Are there risks involved in using BTST orders?

BTST is an order type wherein you can take a position and sell it on the settlement day (T+1). 

The risk of trading using the BTST order facility is that since you are selling shares that you don't actually hold in your demat account and you rely on the initial seller for delivery. If this seller defaults/short delivers, you face the risk of defaulting on your delivery obligation as a seller (when you close the position). 
If this happens, you will have to pay an auction penalty, if any, which can be up to 20% of the value short delivered by you.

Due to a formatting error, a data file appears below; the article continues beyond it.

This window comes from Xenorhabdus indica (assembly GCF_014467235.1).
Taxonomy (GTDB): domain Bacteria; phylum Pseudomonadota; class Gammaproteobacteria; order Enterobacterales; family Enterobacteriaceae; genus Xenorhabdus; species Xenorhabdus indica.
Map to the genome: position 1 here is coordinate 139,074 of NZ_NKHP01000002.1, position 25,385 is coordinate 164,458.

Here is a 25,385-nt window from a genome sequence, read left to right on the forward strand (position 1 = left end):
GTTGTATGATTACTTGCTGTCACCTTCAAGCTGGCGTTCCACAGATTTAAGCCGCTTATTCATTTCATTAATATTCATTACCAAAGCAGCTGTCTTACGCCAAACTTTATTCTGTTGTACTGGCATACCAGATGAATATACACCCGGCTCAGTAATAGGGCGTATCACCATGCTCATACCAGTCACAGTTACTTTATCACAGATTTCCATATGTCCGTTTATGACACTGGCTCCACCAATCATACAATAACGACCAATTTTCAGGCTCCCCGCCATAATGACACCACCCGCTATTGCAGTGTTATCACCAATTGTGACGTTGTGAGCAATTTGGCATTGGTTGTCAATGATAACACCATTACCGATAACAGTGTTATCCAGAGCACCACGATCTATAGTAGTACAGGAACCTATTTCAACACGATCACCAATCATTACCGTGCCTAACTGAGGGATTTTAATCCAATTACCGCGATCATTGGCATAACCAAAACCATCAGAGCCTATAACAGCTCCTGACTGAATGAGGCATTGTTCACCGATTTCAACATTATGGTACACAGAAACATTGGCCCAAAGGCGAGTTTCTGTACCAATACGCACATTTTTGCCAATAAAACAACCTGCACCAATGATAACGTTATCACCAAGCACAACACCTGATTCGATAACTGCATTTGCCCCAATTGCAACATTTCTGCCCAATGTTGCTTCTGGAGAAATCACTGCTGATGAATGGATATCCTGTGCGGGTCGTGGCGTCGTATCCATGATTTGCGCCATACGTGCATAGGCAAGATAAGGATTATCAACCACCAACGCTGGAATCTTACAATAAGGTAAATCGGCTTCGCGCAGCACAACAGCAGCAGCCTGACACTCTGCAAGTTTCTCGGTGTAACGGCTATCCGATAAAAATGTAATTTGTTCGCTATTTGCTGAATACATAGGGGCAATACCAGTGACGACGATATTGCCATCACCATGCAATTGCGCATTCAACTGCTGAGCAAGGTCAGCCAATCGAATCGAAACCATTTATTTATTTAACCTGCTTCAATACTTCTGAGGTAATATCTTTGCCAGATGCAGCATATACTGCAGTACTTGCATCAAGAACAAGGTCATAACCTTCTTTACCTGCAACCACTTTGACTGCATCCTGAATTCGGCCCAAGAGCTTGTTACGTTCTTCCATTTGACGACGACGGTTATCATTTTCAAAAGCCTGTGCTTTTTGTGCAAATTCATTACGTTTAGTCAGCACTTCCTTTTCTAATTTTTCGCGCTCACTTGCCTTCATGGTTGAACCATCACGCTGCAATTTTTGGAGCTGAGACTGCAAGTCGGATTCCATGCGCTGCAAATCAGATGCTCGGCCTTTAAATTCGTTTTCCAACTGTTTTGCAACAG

For example: 
  • Ms Gita buys 100 shares of ICICI Bank on Monday (T) as a BTST order. These shares will be credited to her demat account on Tuesday (T+1).
  • On Monday (T), she observes that she has made a decent profit. She decides to square off her BTST position and sell the 100 shares bought. Delivery of these shares is due on Tuesday (T+1).
  • However, the seller of the 100 shares she bought on Monday defaults on delivery. As a result, she receives an email stating that the shares were short delivered on Tuesday (T+1 from the buy trade which was on Monday). This will be settled through an auction on Tuesday, provided there are sellers.
  • As a result, on Thursday, Ms Gita will not be able to deliver the shares she sold on Monday. Hence, this too will be settled through an auction on Tuesday and she will be liable to pay the auction penalty charges.

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